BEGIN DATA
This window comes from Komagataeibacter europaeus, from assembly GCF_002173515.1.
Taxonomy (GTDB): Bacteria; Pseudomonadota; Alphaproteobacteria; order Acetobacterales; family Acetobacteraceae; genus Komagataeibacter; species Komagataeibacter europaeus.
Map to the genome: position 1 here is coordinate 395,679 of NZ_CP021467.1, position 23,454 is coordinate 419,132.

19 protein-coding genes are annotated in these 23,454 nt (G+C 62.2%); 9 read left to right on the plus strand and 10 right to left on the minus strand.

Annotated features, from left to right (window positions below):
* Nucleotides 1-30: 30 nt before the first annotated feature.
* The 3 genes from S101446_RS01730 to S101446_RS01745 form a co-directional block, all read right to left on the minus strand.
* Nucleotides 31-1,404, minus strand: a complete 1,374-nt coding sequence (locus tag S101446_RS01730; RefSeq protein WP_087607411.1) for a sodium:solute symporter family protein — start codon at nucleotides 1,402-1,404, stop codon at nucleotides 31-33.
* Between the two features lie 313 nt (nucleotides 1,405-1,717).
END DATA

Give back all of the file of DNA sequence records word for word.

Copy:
This window comes from Komagataeibacter europaeus, from assembly GCF_002173515.1.
Taxonomy (GTDB): Bacteria; Pseudomonadota; Alphaproteobacteria; order Acetobacterales; family Acetobacteraceae; genus Komagataeibacter; species Komagataeibacter europaeus.
Map to the genome: position 1 here is coordinate 395,679 of NZ_CP021467.1, position 23,454 is coordinate 419,132.

19 protein-coding genes are annotated in these 23,454 nt (G+C 62.2%); 9 read left to right on the plus strand and 10 right to left on the minus strand.

Annotated features, from left to right (window positions below):
* Nucleotides 1-30: 30 nt before the first annotated feature.
* The 3 genes from S101446_RS01730 to S101446_RS01745 form a co-directional block, all read right to left on the minus strand.
* Nucleotides 31-1,404, minus strand: a complete 1,374-nt coding sequence (locus tag S101446_RS01730; RefSeq protein WP_087607411.1) for a sodium:solute symporter family protein — start codon at nucleotides 1,402-1,404, stop codon at nucleotides 31-33.
* Between the two features lie 313 nt (nucleotides 1,405-1,717).